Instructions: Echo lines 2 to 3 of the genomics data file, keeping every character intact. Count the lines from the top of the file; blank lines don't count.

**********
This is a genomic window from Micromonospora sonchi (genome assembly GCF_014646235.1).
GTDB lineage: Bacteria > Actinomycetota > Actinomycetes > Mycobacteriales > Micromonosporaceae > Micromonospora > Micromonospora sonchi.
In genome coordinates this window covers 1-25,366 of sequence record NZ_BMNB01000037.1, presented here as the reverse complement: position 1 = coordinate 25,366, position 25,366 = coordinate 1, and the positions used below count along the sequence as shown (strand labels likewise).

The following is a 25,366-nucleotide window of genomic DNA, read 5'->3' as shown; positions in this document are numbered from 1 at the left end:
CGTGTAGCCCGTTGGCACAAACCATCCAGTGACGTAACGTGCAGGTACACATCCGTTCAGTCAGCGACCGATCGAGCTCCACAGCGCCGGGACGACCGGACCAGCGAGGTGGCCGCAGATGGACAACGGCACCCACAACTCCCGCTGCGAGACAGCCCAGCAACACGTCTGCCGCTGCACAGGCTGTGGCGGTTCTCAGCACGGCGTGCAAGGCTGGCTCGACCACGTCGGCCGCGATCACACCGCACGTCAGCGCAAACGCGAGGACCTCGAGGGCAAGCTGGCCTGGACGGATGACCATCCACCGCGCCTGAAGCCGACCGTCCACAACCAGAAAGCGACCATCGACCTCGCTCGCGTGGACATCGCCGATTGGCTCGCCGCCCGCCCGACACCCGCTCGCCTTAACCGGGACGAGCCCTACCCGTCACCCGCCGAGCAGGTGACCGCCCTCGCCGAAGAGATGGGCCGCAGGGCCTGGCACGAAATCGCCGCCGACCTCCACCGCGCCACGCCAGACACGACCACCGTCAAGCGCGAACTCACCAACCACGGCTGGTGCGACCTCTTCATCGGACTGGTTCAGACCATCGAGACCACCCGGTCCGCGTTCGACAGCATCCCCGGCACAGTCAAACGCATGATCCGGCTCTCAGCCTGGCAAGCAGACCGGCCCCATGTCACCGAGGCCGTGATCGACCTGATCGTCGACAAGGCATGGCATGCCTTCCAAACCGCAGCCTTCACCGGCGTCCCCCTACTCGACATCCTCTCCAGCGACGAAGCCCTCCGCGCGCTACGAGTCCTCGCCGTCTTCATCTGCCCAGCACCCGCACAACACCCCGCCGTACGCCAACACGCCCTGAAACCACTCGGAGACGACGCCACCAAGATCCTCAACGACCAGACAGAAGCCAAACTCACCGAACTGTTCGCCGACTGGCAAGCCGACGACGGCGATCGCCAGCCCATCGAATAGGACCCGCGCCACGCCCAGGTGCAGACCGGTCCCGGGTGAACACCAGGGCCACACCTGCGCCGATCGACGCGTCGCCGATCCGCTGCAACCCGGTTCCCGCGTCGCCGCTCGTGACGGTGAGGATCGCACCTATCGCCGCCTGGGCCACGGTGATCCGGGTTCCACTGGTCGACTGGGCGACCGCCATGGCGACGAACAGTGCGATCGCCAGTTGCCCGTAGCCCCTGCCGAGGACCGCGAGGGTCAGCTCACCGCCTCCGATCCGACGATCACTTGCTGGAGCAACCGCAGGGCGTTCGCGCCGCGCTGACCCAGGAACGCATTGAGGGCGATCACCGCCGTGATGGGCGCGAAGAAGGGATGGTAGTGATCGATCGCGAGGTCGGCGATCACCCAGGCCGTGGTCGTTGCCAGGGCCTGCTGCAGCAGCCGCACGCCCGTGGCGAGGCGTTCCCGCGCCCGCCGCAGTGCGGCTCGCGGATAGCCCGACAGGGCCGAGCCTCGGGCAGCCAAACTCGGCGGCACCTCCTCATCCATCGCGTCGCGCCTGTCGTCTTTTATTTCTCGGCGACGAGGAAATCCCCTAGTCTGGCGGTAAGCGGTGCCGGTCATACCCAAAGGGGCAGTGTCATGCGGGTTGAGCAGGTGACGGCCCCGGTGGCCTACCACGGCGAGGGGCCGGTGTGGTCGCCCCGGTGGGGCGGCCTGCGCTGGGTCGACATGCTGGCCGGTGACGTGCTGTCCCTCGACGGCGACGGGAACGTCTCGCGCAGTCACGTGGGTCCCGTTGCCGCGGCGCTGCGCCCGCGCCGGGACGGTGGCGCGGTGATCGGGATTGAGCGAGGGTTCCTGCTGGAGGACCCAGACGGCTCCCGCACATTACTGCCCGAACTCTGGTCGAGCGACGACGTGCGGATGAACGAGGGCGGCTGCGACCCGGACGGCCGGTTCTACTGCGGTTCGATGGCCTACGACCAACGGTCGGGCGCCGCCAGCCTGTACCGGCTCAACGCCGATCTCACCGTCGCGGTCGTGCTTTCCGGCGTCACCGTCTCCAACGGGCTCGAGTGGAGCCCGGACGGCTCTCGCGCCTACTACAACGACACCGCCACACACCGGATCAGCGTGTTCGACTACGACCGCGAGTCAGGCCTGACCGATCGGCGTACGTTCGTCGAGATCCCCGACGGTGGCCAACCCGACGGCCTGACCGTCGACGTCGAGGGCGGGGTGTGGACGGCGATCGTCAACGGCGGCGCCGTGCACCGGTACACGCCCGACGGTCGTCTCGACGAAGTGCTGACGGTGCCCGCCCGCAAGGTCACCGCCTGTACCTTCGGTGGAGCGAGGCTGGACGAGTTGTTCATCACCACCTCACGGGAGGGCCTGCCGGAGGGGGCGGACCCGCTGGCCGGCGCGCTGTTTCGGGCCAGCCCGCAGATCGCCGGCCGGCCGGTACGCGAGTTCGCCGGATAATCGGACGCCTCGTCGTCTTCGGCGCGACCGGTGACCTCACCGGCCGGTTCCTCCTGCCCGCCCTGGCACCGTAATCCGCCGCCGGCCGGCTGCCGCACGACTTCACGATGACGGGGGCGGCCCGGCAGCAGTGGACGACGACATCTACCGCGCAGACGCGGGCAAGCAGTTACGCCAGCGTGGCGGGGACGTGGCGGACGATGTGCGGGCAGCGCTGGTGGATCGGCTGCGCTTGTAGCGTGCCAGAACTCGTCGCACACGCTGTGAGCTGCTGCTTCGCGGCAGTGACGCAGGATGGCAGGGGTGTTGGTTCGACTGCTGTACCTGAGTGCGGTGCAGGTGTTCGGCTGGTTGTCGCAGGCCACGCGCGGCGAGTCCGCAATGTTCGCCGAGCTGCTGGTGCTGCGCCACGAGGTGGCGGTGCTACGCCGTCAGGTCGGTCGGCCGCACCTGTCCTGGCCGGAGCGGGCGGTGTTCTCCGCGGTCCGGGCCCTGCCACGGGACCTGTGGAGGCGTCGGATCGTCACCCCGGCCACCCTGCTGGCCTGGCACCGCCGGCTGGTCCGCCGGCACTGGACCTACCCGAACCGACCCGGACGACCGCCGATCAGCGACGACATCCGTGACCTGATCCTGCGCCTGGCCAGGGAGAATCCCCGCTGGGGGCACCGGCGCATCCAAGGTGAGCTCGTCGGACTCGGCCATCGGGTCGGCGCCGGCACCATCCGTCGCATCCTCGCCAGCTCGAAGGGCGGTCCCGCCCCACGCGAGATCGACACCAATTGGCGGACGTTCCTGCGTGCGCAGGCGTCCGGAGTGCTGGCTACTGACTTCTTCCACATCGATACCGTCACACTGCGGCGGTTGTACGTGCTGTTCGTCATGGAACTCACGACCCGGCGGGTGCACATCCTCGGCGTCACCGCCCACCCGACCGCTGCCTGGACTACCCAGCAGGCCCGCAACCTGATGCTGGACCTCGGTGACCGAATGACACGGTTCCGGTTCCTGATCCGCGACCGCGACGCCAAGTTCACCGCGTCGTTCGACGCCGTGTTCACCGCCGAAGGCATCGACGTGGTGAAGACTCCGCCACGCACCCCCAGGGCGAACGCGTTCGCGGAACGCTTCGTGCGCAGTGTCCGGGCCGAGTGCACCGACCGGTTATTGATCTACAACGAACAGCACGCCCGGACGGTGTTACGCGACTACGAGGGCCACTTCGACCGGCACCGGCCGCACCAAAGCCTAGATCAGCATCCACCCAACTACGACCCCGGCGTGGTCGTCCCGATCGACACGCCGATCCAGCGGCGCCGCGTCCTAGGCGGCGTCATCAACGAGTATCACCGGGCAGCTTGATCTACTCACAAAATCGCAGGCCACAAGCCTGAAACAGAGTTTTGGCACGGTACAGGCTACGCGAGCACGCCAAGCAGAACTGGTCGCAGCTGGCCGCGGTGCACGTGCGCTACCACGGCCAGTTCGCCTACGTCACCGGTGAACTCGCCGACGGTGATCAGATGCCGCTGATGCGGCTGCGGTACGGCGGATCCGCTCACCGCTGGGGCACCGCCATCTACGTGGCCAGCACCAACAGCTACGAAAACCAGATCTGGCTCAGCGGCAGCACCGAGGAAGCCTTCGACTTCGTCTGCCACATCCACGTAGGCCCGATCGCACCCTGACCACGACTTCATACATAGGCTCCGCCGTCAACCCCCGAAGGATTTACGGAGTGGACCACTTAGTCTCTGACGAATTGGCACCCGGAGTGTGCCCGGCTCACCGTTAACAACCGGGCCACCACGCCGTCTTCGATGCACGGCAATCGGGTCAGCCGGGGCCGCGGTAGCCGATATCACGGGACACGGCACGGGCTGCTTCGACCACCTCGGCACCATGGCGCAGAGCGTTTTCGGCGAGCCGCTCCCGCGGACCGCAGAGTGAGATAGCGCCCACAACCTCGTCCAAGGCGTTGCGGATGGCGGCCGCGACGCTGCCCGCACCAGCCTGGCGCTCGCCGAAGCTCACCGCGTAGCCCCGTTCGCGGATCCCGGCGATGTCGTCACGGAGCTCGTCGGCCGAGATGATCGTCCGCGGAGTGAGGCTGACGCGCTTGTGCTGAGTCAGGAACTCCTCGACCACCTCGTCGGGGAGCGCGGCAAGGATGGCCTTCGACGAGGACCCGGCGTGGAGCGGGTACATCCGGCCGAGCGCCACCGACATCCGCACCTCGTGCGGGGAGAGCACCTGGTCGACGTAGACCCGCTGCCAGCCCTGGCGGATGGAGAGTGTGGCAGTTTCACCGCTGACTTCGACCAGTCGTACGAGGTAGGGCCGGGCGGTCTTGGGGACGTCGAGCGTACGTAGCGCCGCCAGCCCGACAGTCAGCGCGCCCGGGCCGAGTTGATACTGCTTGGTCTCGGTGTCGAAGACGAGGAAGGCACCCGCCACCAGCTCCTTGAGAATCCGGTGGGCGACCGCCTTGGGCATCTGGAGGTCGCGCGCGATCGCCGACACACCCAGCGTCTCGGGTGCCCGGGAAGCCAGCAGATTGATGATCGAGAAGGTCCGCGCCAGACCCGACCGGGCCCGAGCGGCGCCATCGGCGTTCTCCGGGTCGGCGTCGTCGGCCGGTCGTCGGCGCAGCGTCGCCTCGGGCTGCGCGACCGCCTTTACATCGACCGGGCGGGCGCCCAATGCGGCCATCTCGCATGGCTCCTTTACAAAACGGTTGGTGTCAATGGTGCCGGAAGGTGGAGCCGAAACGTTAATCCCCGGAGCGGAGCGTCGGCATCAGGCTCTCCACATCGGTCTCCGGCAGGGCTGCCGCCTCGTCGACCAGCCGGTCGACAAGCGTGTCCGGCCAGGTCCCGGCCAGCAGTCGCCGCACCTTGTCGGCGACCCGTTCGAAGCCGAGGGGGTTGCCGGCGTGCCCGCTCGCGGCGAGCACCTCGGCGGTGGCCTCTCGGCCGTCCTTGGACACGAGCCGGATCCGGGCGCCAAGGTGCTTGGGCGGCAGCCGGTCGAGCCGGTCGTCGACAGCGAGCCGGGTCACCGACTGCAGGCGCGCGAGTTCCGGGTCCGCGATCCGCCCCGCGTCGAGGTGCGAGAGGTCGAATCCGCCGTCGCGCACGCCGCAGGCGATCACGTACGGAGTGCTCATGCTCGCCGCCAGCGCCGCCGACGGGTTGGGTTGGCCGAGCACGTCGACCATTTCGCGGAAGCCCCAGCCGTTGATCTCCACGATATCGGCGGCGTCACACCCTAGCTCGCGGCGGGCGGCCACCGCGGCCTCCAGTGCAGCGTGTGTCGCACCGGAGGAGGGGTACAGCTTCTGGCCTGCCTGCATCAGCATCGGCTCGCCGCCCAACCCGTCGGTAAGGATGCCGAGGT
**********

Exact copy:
GTDB lineage: Bacteria > Actinomycetota > Actinomycetes > Mycobacteriales > Micromonosporaceae > Micromonospora > Micromonospora sonchi.
In genome coordinates this window covers 1-25,366 of sequence record NZ_BMNB01000037.1, presented here as the reverse complement: position 1 = coordinate 25,366, position 25,366 = coordinate 1, and the positions used below count along the sequence as shown (strand labels likewise).